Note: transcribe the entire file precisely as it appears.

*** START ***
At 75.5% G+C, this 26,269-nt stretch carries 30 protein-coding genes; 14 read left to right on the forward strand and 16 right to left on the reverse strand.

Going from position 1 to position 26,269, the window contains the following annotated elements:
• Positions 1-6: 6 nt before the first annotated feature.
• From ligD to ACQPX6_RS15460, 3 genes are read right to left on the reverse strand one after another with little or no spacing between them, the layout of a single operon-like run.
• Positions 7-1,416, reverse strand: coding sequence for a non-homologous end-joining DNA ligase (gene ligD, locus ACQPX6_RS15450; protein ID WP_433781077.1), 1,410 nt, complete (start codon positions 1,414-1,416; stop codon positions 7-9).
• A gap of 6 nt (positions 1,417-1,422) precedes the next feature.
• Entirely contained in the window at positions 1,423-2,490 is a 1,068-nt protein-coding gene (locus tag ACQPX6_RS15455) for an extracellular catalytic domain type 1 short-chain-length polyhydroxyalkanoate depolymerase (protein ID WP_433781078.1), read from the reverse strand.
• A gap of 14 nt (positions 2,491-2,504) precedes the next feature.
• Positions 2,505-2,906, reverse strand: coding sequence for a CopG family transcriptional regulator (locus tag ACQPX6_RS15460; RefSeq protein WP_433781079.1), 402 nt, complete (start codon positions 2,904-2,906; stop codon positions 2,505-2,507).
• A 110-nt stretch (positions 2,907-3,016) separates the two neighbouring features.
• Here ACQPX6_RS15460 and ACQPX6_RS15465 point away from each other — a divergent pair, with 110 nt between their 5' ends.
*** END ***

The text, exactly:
At 75.5% G+C, this 26,269-nt stretch carries 30 protein-coding genes; 14 read left to right on the forward strand and 16 right to left on the reverse strand.

Going from position 1 to position 26,269, the window contains the following annotated elements:
• Positions 1-6: 6 nt before the first annotated feature.
• From ligD to ACQPX6_RS15460, 3 genes are read right to left on the reverse strand one after another with little or no spacing between them, the layout of a single operon-like run.
• Positions 7-1,416, reverse strand: coding sequence for a non-homologous end-joining DNA ligase (gene ligD, locus ACQPX6_RS15450; protein ID WP_433781077.1), 1,410 nt, complete (start codon positions 1,414-1,416; stop codon positions 7-9).
• A gap of 6 nt (positions 1,417-1,422) precedes the next feature.
• Entirely contained in the window at positions 1,423-2,490 is a 1,068-nt protein-coding gene (locus tag ACQPX6_RS15455) for an extracellular catalytic domain type 1 short-chain-length polyhydroxyalkanoate depolymerase (protein ID WP_433781078.1), read from the reverse strand.
• A gap of 14 nt (positions 2,491-2,504) precedes the next feature.
• Positions 2,505-2,906, reverse strand: coding sequence for a CopG family transcriptional regulator (locus tag ACQPX6_RS15460; RefSeq protein WP_433781079.1), 402 nt, complete (start codon positions 2,904-2,906; stop codon positions 2,505-2,507).
• A 110-nt stretch (positions 2,907-3,016) separates the two neighbouring features.
• Here ACQPX6_RS15460 and ACQPX6_RS15465 point away from each other — a divergent pair, with 110 nt between their 5' ends.